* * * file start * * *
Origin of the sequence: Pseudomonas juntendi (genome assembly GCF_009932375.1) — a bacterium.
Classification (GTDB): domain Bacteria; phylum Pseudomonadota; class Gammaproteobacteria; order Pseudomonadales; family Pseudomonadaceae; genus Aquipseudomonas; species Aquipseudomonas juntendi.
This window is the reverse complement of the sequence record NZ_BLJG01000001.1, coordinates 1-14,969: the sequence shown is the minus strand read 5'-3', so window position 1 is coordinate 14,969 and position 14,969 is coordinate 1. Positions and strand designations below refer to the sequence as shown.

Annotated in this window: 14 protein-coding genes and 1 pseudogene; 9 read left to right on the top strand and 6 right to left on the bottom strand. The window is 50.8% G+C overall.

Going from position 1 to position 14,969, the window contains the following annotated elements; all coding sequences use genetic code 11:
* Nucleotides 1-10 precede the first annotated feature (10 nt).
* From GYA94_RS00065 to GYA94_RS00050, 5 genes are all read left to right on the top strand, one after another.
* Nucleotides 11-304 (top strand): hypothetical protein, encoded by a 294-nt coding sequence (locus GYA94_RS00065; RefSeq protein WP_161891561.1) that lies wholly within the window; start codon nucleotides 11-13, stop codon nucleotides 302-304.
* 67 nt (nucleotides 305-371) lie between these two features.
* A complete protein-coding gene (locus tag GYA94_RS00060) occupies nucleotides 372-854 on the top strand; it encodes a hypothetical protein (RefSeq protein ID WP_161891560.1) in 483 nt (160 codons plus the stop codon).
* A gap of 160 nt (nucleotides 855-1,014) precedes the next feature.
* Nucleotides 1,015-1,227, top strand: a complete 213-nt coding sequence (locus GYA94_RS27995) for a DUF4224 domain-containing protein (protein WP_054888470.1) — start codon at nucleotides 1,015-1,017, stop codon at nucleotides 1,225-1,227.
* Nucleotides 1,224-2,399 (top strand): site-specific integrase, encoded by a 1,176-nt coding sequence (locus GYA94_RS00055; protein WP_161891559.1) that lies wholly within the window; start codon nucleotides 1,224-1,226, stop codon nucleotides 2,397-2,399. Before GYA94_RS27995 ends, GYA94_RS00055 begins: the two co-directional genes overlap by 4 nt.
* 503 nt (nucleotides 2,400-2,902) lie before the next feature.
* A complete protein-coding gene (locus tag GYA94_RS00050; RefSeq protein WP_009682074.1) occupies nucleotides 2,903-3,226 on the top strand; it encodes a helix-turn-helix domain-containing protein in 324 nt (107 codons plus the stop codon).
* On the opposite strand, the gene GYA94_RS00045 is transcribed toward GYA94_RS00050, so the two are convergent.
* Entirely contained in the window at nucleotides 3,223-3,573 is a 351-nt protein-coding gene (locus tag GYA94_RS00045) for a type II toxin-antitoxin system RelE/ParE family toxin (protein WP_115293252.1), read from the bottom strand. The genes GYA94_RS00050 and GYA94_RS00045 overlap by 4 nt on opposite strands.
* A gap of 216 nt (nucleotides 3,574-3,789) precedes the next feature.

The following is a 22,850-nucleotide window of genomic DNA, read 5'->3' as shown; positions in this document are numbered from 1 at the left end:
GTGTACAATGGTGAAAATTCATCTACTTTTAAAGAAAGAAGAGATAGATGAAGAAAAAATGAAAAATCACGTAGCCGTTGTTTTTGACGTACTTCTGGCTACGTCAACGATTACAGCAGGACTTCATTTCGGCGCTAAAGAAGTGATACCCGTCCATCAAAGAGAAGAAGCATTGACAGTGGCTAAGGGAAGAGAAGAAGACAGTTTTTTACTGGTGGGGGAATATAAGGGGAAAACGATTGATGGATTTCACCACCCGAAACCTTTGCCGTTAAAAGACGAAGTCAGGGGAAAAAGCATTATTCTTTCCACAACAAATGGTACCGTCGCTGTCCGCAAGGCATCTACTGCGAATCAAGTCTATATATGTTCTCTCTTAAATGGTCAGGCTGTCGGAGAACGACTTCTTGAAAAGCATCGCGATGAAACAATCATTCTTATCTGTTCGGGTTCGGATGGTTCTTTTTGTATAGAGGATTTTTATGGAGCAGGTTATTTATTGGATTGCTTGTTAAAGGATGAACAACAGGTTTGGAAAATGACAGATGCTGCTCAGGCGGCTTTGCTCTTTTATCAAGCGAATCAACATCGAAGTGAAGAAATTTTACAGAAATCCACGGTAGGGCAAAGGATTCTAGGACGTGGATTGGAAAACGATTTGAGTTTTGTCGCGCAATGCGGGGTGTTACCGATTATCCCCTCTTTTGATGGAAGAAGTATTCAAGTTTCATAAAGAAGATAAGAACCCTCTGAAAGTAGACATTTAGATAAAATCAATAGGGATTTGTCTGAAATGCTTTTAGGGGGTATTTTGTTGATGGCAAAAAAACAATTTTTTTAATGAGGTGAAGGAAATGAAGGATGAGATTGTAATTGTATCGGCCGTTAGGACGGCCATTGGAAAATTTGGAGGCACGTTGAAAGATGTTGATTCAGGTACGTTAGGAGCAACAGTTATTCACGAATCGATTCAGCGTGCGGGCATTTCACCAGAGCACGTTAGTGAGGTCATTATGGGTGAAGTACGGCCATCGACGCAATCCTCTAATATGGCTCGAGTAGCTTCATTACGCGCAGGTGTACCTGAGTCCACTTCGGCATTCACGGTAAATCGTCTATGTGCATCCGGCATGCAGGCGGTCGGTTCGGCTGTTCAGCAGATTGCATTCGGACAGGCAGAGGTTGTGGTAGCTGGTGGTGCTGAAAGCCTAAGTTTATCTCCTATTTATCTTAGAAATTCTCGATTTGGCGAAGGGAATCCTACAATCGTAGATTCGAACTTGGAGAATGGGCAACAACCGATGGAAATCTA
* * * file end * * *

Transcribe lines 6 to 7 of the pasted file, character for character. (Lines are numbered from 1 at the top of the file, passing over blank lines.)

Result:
* Nucleotides 1-10 precede the first annotated feature (10 nt).
* From GYA94_RS00065 to GYA94_RS00050, 5 genes are all read left to right on the top strand, one after another.